Question: We don't know what to do with that money. It's our cash reserves. But we need somewhere really safe because we are afraid of the stock market.
By Ric Edelman
Question: My husband and I spend about $3,000 each month. We have $40,000 in a CD and $20,000 in savings, and the interest rate is low on both — 0.4%. We don’t know what to do with that money. It’s our cash reserves. I know I could put $50,000 somewhere for five years because I save every month and don’t need the cash. But we need somewhere really safe because we are afraid of the stock market.
Ric: I once had a guy come to our home during a dinner party who said, “I’ve never before tasted alcohol, because I’m afraid of getting drunk. Give me a bottle of scotch so I can chug it!"
Do you realize you’re that guy?
You have your life’s savings in very conservative investments because of fear, and for some reason you believe that doing anything different requires you to do something different with all your money (okay, 83% of it). Not only that, you think your only choice is to do something very risky with that money.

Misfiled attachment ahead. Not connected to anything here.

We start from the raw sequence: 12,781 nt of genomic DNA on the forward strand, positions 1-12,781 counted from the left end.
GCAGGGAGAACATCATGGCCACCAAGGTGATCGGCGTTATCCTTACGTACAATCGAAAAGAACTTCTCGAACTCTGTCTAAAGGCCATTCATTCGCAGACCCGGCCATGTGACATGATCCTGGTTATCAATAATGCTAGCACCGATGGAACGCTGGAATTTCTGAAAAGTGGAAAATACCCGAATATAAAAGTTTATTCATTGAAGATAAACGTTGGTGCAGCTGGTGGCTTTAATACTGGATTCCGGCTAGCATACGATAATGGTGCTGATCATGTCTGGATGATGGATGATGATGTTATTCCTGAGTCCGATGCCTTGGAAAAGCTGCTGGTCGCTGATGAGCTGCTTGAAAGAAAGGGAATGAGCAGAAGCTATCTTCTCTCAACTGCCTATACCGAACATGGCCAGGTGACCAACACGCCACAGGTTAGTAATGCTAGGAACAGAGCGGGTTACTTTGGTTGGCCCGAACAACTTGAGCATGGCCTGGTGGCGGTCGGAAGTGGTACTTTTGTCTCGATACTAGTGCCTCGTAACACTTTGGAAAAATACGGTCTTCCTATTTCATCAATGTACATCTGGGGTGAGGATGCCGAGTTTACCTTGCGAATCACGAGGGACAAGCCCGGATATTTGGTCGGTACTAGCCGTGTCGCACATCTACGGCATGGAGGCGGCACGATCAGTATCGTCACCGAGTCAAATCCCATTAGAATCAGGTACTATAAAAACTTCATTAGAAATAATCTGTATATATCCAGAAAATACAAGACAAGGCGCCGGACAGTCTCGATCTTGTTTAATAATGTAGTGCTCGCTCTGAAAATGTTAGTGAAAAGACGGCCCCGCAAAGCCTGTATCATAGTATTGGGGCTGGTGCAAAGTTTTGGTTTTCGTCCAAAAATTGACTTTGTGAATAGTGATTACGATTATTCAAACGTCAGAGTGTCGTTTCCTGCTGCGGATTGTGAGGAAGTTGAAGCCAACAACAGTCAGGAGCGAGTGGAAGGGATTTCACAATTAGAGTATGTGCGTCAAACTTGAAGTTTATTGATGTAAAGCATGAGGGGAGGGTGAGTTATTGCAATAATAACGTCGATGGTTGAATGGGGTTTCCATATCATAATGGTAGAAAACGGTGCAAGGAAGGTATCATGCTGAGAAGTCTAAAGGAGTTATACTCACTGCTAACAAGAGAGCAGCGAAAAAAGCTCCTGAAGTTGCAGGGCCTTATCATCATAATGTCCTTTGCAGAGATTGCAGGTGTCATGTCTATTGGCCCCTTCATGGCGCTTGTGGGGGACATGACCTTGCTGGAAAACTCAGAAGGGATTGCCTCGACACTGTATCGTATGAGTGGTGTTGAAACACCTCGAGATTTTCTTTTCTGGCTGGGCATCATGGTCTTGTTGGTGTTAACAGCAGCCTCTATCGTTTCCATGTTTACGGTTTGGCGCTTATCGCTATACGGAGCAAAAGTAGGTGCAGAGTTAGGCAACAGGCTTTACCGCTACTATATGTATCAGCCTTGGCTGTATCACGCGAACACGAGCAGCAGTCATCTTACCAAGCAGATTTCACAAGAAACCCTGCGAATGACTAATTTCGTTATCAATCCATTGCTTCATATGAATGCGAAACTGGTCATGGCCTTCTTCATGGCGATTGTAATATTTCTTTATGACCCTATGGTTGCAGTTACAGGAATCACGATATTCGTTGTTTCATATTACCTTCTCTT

Why is it you think you must go directly from abstinence to alcoholism?
So let’s start over — because you’re doing two things wrong, one strategically and one philosophically.
Strategy first: You should retain in the bank an amount equal to one or two years’ worth of spending. Since you spend $3,000 per month, you should mantain in cash $36,000 to $72,000. So you should either keep all your money in the bank, or at most move $24,000 (that's merely half of the amount you were considering) to other investments. By investing this smaller amount, you should be able to feel more comfortable with your decision.
And that leads to the philosophical issue: Just because you move money from bank accounts doesn’t mean you must move it to stocks. There are many asset classes — and stocks are only one of them. You’re afraid you’ll lose whatever you invest, as though your only investment options are lottery tickets. So change your point of view: All investments (even your bank accounts) have risks, so by buying many investments, you reduce the worry that you’ll suffer big losses if one of the investments falls in value.
I suggest you read The Truth About Money. It’ll help you gain a more educated view of investments, in the context of financial planning. It’ll help you make better decisions. In the meantime, leave your money where it is, because you’re not yet ready — strategically or philosophically — for doing anything else.
And I wouldn’t be surprised to hear that, after reading this, you decide you need a stiff drink.